Since late 2006, there has been an epidemic of XDR-TB in South Africa. The outbreak was first reported as a cluster of 53 patients in a rural hospital in KwaZulu-Natal of whom 52 died.[3] What was particularly worrisome was that the median survival from sputum specimen collection to death was only 16 days and that the majority of patients had never previously received treatment for tuberculosis. This is the epidemic for which the acronym XDR-TB was first used, and although TB strains that fulfill the current definition have been identified retrospectively,[7][8] this was the largest group of linked cases ever found. Since the initial report in September 2006,[9] cases have now been reported in most provinces in South Africa. As of 16 March 2007, there were 314 cases reported, with 215 deaths.[10] It is clear that the spread of this strain of TB is closely associated with a high prevalence of HIV and poor infection control; in other countries where XDR-TB strains have arisen, drug resistance has arisen from mismanagement of cases or poor patient compliance with drug treatment instead of being transmitted from person to person.[11] This strain of TB does not respond to any of the drugs currently available in South Africa for first- or second-line treatment. It is now clear that the problem has been around for much longer than health department officials have suggested, and is far more extensive.[12] By 23 November 2006, 303 cases of XDR-TB had been reported, of which 263 were in KwaZulu-Natal.[13] Serious thought has been put to isolation procedures that may deny some patients their mobility, but which may be necessary to prevent further spread of this strain of TB.[14]

See also


  1. ^ World Health Organisation. WHO Global Task Force outlines measures to combat XDR-TB worldwide. Retrieved on 2006-10-21.
  2. ^ a b Center for Disease Control (2006). "Emergence of Mycobacterium tuberculosis with Extensive Resistance to Second-Line Drugs — Worldwide, 2000–2004". MMWR Weekly 55 (11): 301–305.
  3. ^ a b Sarah McGregor. New TB strain could fuel South Africa AIDS toll. Reuters. Retrieved on 2006-09-17.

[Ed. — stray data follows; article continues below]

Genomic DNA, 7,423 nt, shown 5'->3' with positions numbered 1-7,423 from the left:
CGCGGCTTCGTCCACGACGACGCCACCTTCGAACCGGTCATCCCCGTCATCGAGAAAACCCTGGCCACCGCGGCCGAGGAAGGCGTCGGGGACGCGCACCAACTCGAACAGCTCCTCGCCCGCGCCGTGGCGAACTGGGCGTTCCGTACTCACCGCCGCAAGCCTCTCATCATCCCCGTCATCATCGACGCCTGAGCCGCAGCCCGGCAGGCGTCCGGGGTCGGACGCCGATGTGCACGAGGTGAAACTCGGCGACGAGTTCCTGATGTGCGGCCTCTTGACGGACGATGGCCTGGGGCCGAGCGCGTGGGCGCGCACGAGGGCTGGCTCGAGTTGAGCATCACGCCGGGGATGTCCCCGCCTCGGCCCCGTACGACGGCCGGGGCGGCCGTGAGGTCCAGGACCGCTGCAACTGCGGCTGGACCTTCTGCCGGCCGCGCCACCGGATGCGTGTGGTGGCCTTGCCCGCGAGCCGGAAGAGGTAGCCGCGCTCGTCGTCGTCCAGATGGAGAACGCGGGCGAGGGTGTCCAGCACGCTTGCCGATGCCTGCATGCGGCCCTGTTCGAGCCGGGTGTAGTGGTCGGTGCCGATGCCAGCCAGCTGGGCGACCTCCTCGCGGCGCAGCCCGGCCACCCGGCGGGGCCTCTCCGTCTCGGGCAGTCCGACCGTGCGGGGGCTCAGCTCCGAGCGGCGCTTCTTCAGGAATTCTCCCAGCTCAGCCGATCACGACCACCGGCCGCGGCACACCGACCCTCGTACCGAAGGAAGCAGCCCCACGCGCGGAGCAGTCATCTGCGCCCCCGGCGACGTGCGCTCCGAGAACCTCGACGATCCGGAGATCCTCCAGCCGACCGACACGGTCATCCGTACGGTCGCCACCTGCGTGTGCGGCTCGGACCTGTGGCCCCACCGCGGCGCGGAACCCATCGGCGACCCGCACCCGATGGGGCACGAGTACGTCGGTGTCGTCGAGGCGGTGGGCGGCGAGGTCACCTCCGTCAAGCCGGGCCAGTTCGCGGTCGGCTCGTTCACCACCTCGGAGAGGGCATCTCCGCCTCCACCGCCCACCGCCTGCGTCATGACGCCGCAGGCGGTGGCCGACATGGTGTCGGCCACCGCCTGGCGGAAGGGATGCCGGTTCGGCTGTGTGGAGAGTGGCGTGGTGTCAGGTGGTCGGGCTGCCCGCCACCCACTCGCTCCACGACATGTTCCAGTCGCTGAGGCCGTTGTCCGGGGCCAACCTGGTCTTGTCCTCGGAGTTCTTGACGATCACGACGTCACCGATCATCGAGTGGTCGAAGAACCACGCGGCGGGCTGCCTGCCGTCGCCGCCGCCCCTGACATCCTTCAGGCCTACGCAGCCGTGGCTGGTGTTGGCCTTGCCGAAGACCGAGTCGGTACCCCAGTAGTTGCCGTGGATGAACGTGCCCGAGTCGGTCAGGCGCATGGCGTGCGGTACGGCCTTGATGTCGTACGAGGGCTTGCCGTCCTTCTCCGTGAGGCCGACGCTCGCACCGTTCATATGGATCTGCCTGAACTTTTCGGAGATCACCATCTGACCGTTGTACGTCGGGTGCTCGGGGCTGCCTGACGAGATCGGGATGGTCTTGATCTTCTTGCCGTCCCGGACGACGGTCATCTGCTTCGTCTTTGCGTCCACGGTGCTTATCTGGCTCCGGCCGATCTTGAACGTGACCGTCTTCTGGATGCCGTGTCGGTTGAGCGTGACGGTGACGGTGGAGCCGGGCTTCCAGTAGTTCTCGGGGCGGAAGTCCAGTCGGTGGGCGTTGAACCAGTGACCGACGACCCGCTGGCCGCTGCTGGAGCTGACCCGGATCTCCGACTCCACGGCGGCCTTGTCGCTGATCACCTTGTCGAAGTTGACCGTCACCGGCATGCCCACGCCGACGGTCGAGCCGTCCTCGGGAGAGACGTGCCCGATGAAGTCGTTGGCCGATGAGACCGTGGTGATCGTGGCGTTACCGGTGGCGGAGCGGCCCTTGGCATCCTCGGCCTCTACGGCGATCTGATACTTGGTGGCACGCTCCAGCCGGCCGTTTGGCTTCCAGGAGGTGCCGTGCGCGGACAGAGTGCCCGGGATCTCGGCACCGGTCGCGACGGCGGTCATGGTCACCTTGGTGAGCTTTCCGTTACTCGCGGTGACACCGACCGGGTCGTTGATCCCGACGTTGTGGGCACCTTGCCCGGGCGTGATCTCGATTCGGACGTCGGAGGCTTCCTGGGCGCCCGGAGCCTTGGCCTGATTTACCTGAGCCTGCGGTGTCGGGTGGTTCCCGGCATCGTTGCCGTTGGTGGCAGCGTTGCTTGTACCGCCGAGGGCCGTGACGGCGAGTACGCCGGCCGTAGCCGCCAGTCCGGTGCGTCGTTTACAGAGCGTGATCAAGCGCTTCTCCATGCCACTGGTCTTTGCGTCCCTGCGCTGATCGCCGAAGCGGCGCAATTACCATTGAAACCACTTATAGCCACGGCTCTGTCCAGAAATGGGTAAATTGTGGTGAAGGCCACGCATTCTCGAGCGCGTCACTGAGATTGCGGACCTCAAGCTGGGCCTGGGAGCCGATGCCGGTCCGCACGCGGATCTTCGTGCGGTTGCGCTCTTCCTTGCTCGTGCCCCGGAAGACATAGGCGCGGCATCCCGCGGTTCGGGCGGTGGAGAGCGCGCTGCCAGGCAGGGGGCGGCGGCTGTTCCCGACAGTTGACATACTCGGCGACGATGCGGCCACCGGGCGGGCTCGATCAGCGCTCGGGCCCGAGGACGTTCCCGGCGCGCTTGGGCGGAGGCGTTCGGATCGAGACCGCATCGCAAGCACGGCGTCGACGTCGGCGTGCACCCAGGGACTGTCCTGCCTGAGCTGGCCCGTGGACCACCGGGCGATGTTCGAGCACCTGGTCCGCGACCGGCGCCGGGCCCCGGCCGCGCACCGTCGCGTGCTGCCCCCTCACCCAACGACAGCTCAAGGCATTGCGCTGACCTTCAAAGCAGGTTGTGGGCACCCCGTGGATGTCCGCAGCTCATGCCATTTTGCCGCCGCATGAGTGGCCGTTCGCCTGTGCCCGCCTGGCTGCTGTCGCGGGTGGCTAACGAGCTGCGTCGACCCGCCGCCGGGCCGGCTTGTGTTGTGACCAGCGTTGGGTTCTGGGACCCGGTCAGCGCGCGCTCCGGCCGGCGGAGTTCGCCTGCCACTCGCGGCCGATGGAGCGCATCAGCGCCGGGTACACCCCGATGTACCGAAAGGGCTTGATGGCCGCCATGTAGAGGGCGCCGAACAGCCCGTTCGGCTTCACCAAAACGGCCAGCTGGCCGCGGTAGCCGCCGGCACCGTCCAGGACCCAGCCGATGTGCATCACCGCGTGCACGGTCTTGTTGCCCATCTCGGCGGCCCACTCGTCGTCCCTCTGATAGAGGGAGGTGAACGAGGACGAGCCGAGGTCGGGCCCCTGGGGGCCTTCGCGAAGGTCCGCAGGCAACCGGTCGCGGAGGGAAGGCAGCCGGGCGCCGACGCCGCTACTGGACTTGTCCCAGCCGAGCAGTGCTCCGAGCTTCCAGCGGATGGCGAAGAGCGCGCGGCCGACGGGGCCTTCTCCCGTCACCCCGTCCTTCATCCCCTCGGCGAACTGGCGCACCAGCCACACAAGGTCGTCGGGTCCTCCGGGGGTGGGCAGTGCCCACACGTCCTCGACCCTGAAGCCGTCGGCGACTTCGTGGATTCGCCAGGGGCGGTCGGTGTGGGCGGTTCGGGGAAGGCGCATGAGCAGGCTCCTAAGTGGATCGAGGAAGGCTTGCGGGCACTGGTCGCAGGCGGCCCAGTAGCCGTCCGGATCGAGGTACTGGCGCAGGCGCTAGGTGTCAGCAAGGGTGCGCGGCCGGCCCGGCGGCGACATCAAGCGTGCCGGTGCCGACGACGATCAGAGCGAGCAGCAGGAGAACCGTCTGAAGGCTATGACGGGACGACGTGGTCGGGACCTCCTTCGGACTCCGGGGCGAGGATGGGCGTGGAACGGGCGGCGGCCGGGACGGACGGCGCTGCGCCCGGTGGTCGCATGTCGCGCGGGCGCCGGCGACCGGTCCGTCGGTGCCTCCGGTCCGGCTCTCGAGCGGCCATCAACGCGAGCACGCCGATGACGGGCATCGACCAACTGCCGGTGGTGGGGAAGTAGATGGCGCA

4. ^ Frieden TR, Sterling T, Pablos-Mendez A, et al. (1993). "The emergence of drug-resistant tuberculosis in New York City". N Engl J Med 328 (8): 521–56. PMID 8381207.
  5. ^ Laurie Garrett (2000). Betrayal of trust: the collapse of global public health. New York: Hyperion, 268ff. ISBN 0786884407. 
  6. ^ Iseman MD (1994). "Evolution of drug-resistant tuberculosis: a tale of two species". Proc. Natl. Acad. Sci. U.S.A. 91 (7): 2428-9. PMID 8146134. Free Full Text.
  7. ^ Shah NS, Wright A, Drobniewski F, et al. (2005). "Extreme drug resistance in tuberculosis (XDR-TB): global survey of supranational reference laboratories for _Mycobacterium tuberculosis_ with resistance to second-line drugs". Int J Tuberc Lung Dis 9(Suppl 1): S77.
  8. ^ Centers for Diseases Control (2006). "Emergence of Mycobacterium tuberculosis with extensive resistance to second-line drugs-worldwide, 2000-2004". Morb Mort Wkly Rep 55: 301–5.
  9. ^ Gandhi NR, Moll A, Sturm AW, et al. (2006). "Extensively drug-resistant tuberculosis as a cause of death in patients co-infected with tuberculosis and HIV in a rural area of South Africa". Lancet 368: 1575–80.
  10. ^ Angela Quintal. 314 XDR-TB cases reported in SA. Cape Times. Retrieved on 2007-04-04.
  11. ^ Migliori GB, Ortmann J, Girardi E, et al. (2007). "Extensively drug-resistant tuberculosis, Italy and Germany" 13 (5).
  12. ^ Sidley P. (2006). "South Africa acts to curb spread of lethal strain of TB". Brit Med J 333: 825.
  13. ^ News24. 300+ cases of killer TB in SA. Retrieved on 2006-11-23.
  14. ^ Singh JA, Upshur R, Padayatchi N. (2007). "XDR-TB in South Africa: No Time for Denial or Complacency.". PLoS Med 4 (1): e50. doi:10.1371/journal.pmed.0040050.
This article is licensed under the GNU Free Documentation License. It uses material from the Wikipedia article "Extensively_drug-resistant_tuberculosis". A list of authors is available in Wikipedia.